In part 1, I described the hardware of my project of a computer controllable lava lamp. In this second part, I want to discuss the necessary firmware, which is the software necessary to teach the Picaxe Microcontroller the desired functionality.
We need to keep two areas in focus:
- We need to be able to read the desired color values from the USB serial port, defining the desired intensities of the colors green, red and blue.
- These desired values have to be turned into actual light in desired color and intensity. This means, the LEDs have to be turned on.
A few words about the Picaxe
The Picaxe has a predefined set of commands, which is similar to BASIC and which is quite powerful. For example, a single commannd can read in a row of input data assign them to memory. But the processor speed is limited. This is understandable, greater working speeds would mean more heat dissipation and then the microcontroller would need cooling. This would significantly increase the effort required for designing a device with this kind of processor.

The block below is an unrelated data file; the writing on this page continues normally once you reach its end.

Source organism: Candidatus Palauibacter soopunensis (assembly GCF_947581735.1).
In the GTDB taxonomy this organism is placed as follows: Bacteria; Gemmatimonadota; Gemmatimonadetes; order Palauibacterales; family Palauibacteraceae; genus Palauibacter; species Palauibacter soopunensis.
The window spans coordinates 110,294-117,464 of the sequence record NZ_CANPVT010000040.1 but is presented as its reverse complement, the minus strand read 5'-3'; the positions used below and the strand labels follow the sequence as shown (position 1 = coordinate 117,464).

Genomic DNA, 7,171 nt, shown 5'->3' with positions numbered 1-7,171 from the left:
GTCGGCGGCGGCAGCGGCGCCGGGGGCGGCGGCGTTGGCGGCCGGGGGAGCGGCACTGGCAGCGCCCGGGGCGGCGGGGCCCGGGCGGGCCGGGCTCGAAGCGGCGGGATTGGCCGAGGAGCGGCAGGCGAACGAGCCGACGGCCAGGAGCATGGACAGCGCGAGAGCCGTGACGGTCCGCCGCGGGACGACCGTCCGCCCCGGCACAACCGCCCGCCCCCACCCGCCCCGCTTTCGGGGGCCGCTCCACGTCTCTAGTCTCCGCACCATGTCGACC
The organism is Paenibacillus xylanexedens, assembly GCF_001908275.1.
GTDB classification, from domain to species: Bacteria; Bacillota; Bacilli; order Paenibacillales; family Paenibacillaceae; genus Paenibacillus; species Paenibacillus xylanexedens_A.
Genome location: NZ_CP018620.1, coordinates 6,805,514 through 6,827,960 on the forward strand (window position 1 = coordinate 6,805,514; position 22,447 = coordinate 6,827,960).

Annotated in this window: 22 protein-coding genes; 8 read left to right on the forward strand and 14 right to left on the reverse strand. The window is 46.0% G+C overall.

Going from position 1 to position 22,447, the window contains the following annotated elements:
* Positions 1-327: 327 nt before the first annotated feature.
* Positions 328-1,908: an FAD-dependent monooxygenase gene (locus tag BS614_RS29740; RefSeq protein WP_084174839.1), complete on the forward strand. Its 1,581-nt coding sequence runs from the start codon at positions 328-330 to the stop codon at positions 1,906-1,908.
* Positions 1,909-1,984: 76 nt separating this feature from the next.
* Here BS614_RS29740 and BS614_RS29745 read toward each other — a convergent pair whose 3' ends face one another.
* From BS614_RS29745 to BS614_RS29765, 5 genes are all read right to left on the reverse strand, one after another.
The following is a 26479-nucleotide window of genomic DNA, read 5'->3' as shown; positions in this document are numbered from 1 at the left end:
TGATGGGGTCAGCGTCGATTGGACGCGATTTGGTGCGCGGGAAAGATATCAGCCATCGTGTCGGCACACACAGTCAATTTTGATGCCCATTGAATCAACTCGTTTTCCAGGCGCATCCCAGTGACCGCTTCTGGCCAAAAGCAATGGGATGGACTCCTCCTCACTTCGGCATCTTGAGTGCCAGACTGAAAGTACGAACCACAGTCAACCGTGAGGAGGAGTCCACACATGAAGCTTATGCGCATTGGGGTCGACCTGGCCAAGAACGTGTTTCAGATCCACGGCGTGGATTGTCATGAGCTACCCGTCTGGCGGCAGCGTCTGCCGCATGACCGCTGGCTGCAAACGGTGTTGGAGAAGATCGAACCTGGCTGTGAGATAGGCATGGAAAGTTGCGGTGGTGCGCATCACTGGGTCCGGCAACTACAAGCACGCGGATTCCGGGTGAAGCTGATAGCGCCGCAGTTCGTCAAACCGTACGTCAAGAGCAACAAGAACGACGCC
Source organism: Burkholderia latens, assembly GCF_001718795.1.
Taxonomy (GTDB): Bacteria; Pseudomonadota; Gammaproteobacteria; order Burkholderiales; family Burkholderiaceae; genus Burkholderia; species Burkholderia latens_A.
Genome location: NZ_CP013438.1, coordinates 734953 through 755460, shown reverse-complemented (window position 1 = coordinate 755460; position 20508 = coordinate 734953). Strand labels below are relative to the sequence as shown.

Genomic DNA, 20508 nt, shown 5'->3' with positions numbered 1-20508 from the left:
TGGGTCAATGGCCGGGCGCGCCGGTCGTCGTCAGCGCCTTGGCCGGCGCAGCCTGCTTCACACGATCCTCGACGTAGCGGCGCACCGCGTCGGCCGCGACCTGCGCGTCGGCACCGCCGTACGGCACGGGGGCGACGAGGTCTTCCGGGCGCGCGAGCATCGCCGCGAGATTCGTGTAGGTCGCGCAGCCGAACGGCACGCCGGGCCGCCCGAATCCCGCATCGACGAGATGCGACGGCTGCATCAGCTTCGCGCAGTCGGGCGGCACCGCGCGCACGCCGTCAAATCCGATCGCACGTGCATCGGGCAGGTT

The Picaxe is available in different versions, which differ in package size and special equipment, such as the number of digital/analog converters or pulse width modulators. The smallest model is available as a 8 pin dual-in-line chip and sports the following pin out:
- 2 pins for 5V and ground (power supply)
- 2 pins for serial input and output. These pins are being used for programming and later for transmission of the desired color values. They could also be used as normal input or output pins if desired.
- 1 digital input
- 3 very versatile input/output pins with numerous special functions
Here is the data sheet for the PICAXE.
The Picaxe has an integrated development environment (IDE), called “Picaxe Editor 6″, which can be used for developing, simulating and transferring programs to the Picaxe. There are cost effective prototyping boards available as well. I bought myself his board for my first attempts.
Functional principles of the firmware